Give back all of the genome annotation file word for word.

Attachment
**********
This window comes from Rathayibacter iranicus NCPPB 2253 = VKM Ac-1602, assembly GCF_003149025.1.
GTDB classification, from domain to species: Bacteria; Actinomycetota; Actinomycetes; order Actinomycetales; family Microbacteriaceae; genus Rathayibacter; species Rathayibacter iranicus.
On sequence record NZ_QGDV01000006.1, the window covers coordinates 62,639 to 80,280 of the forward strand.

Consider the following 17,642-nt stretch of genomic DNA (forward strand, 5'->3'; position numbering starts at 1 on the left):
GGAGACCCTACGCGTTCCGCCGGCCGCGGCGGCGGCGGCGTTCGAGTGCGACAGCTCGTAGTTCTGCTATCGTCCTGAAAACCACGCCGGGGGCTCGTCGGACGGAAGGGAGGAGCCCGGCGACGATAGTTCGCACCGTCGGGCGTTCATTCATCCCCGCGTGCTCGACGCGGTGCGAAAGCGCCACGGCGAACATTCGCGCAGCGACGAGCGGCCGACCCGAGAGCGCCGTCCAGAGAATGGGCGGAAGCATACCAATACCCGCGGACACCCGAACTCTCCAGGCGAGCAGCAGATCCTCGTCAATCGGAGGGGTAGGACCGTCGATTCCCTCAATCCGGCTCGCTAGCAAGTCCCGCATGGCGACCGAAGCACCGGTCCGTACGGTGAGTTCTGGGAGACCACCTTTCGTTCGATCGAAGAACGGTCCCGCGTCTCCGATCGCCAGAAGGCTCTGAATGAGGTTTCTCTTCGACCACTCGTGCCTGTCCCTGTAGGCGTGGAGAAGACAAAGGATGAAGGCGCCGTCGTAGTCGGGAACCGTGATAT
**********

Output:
This window comes from Rathayibacter iranicus NCPPB 2253 = VKM Ac-1602, assembly GCF_003149025.1.
GTDB classification, from domain to species: Bacteria; Actinomycetota; Actinomycetes; order Actinomycetales; family Microbacteriaceae; genus Rathayibacter; species Rathayibacter iranicus.
On sequence record NZ_QGDV01000006.1, the window covers coordinates 62,639 to 80,280 of the forward strand.

Consider the following 17,642-nt stretch of genomic DNA (forward strand, 5'->3'; position numbering starts at 1 on the left):
GGAGACCCTACGCGTTCCGCCGGCCGCGGCGGCGGCGGCGTTCGAGTGCGACAGCTCGTAGTTCTGCTATCGTCCTGAAAACCACGCCGGGGGCTCGTCGGACGGAAGGGAGGAGCCCGGCGACGATAGTTCGCACCGTCGGGCGTTCATTCATCCCCGCGTGCTCGACGCGGTGCGAAAGCGCCACGGCGAACATTCGCGCAGCGACGAGCGGCCGACCCGAGAGCGCCGTCCAGAGAATGGGCGGAAGCATACCAATACCCGCGGACACCCGAACTCTCCAGGCGAGCAGCAGATCCTCGTCAATCGGAGGGGTAGGACCGTCGATTCCCTCAATCCGGCTCGCTAGCAAGTCCCGCATGGCGACCGAAGCACCGGTCCGTACGGTGAGTTCTGGGAGACCACCTTTCGTTCGATCGAAGAACGGTCCCGCGTCTCCGATCGCCAGAAGGCTCTGAATGAGGTTTCTCTTCGACCACTCGTGCCTGTCCCTGTAGGCGTGGAGAAGACAAAGGATGAAGGCGCCGTCGTAGTCGGGAACCGTGATAT